Wake up to the Twitter effect on financial markets

Analysis of trading platform eToro shows how social media engagement can dramatically affect trader behaviour and returns, and why regulators need to pay more attention.

FT.com

How does crowd psychology affect financial returns? That is a question economists have been pondering since traders first huddled in trading pits, dealing floors or around computer screens. And this week the issue has become doubly relevant, given how markets in gold - or Bitcoins - have gyrated.

But now data scientists are jumping into the fray as well. Two academics at the MIT media lab in Boston - Sandy Pentland and Yaniv Altshuler - have been crunching vast quantities of computer data to track what happens to investors plugged into social media, such as Twitter.

This marks a new frontier for investment research; though economists could always track market returns, the advent of social media - and big data - means researchers can now track investment returns alongside information flows, with growing precision.

And the results from this analysis are intriguing. The MIT research (which has not yet been fully published) suggests investors do not perform most effectively when they are isolated from social groups. The image of a brilliant, maverick trader sitting alone, shunning conversation to make winning individual trades is wrong. But neither do traders outperform when they are embedded too deeply in any one market group (or chat room), be that the gold bug community, Japan watchers, Bitcoin enthusiasts, or anything else.

Instead, the best returns occur when investors are plugged into diverse social groups that enable them to collide with information from multiple networks. In the social media world, as in real life, it pays to hover on the edge of cliques - but not get slavishly sucked into just one.

The tool the MIT analysts used to measure this behaviour was a trading platform known as eToro. This site was created 15 months ago to capitalise on the trend among individual investors to use social media to swap trading tips and news. But eToro does not simply enable traders to chat about markets; it also lets traders “follow” each other, by monitoring other investors’ trades, discussing them in an open forum and, crucially, by copying them too, automatically if they choose.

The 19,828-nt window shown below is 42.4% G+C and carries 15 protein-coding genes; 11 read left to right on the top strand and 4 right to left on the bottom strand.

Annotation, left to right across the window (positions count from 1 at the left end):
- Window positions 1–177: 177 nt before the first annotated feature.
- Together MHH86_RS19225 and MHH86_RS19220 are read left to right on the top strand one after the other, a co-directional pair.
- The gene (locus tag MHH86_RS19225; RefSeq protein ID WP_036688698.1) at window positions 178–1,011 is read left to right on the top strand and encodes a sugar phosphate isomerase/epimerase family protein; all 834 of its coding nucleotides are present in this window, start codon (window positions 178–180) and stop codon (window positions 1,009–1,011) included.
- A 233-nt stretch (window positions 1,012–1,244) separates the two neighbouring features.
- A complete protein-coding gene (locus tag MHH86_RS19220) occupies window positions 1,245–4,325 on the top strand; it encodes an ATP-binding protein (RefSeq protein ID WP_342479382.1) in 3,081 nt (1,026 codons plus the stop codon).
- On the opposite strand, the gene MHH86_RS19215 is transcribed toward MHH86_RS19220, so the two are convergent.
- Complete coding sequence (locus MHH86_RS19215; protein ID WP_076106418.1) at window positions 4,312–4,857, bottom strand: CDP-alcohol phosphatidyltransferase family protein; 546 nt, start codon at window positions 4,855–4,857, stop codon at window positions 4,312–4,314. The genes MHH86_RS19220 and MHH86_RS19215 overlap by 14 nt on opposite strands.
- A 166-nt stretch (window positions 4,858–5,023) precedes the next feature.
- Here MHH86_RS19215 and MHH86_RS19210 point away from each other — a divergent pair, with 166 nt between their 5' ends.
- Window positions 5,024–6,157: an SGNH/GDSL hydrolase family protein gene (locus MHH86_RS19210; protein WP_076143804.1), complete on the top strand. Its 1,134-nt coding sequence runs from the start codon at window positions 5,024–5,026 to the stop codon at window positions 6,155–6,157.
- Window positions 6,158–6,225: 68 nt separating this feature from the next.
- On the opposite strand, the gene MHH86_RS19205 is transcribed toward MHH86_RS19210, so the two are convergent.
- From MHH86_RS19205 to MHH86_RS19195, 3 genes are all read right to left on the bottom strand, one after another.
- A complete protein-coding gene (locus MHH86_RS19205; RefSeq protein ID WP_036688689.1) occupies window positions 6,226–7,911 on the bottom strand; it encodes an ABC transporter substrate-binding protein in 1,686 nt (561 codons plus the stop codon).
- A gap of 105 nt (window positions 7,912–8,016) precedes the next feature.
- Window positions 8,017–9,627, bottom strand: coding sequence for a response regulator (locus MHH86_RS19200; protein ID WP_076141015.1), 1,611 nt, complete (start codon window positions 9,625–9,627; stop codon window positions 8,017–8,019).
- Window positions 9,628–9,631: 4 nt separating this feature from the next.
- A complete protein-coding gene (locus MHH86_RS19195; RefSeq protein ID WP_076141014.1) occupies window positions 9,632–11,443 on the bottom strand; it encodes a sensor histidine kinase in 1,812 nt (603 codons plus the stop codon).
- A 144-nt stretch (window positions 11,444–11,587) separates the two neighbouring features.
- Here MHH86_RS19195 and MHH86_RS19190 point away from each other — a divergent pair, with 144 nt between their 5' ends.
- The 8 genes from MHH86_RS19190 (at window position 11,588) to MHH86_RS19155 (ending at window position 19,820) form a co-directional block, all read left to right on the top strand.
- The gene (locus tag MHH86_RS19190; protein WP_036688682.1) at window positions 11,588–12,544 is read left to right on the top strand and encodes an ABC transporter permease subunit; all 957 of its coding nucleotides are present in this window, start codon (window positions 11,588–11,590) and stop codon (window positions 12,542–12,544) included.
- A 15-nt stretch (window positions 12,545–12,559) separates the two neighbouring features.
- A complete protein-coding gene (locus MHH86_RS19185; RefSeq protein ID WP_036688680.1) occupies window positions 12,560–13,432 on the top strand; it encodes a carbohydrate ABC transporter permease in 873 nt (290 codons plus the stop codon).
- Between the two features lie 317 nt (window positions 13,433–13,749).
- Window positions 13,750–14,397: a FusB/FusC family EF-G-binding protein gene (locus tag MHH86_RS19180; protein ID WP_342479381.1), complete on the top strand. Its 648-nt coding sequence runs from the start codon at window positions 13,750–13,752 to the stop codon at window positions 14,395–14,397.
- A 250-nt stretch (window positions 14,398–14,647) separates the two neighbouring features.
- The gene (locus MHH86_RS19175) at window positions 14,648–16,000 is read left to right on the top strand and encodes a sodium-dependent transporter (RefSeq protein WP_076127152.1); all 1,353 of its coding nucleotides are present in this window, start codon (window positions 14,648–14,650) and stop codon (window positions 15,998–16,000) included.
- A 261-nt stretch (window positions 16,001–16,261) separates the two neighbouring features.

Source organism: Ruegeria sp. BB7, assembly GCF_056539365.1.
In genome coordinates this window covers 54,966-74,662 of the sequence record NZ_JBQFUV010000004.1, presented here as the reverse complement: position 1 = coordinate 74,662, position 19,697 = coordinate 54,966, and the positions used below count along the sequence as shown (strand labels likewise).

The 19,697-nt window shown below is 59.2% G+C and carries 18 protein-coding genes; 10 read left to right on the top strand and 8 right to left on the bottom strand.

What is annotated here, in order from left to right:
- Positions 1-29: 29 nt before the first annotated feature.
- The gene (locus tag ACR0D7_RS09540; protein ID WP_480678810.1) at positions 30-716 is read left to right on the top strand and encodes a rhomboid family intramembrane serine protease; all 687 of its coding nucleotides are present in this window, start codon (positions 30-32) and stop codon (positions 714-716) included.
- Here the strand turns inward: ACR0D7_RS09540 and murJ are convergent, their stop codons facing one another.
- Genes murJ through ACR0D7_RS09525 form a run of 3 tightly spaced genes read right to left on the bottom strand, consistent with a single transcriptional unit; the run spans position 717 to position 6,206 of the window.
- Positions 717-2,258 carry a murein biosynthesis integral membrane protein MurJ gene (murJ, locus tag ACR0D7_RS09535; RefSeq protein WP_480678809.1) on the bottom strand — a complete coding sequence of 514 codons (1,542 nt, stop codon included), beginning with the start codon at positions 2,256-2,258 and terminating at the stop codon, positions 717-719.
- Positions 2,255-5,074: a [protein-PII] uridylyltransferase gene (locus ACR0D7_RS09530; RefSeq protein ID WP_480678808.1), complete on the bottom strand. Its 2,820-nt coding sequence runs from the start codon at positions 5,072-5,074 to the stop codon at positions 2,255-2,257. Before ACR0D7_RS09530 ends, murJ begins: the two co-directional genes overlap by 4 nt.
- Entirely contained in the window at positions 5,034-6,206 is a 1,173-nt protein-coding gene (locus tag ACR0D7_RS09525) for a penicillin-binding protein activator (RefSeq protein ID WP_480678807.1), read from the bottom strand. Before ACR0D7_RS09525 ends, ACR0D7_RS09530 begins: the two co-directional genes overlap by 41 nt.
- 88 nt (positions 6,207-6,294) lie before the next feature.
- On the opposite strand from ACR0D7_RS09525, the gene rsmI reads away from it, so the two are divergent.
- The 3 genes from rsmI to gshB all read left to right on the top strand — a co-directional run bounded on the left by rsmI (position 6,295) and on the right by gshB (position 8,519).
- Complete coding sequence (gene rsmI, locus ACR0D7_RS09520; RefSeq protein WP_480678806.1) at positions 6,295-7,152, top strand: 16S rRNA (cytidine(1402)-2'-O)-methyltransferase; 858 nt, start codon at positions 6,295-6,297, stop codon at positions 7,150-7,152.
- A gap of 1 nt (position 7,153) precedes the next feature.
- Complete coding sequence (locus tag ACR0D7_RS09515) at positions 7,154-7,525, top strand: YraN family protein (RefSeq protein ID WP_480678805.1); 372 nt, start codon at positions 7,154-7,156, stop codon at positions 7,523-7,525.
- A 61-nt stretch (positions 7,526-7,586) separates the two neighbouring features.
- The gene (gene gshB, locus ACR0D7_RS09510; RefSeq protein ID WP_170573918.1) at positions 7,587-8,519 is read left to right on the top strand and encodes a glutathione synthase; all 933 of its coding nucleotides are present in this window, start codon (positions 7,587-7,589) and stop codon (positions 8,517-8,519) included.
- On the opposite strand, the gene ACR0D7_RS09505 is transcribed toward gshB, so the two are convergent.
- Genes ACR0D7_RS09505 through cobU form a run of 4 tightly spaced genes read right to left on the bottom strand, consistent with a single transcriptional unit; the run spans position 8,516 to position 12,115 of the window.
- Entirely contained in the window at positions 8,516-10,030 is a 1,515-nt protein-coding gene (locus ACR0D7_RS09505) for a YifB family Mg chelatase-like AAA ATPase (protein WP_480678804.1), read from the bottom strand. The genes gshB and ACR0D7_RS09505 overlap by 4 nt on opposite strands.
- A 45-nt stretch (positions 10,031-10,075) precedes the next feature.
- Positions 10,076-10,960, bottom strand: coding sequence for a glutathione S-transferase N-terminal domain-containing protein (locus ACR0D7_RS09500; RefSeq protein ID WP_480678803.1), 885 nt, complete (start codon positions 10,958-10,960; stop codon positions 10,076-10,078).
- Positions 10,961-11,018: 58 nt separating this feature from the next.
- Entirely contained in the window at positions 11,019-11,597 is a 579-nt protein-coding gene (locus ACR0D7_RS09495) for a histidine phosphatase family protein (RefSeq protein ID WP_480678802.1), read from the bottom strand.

Thus people can build a trading strategy on the back of market chatter, or by mimicking a successful fellow trader (or “gurus”, or “tribal leaders”, as Yoni Assia, the chief executive, calls them).

Now, Luddites who hate social media - or who have never watched people “flock” in cyberspace, to use the phrase coined by Biz Stone, Twitter’s co-founder - will find the thought of following a tribal trading guru bizarre. It might also look downright foolish, given that classic investment theory suggests the best returns occur when people trade on information not freely available to the crowd.

Yet 2.7m traders have flocked to eToro, performing more than 40m trades, and other similar sites are springing up.

When Pentland and Altshuler conducted studies on those eToro investors, using different control groups, they found that this received wisdom about crowd behaviour did not hold true. “Social traders” who received information from a wide variety of social groups - and copied a range of gurus - performed 10 per cent better than “normal” traders. Those “socially aware” traders also performed about 4 per cent better than traders following one or two gurus.

The MIT researchers are doing additional analysis. But the pattern that is emerging is clear: maintaining diverse social ties - and swapping information with several different crowds - tends to raise returns. And Pentland, Altshuler and their colleagues think they can project the optimal level of diversity. They have devised a system that deliberately mixes up the information flows and tweets traders receive, to create a sense of variety, and that apparently boosts returns by 209 per cent.

So what should anyone make of this? One implication is that investors or regulators need to spend more time thinking about the way social media can affect financial markets.

A couple of weeks ago, the US Securities and Exchange Commission made one (belated) step in that direction: it said companies could now distribute information via Twitter if part of a pre-announced policy.

But there is far more that needs to be done, as social media grows in influence.

The more basic lesson we also all need to reflect on the type of information we use in our own lives (or investments). The pool of traders Pentland and Altshuler studied is a relatively small, self-selecting group. But their tendency to huddle in cosy cyber tribes is not necessarily that unusual: we all like to stick with ideas or people who reinforce our views.

But tribalism in any form tends to breed tunnel vision and echo chambers, in cyber space as much as the real world. And that has a nasty habit of creating market manias and investor losses. Just ask that bruised tribe of Bitcoin enthusiasts, or those goldbugs.

Copyright The Financial Times Limited 2013

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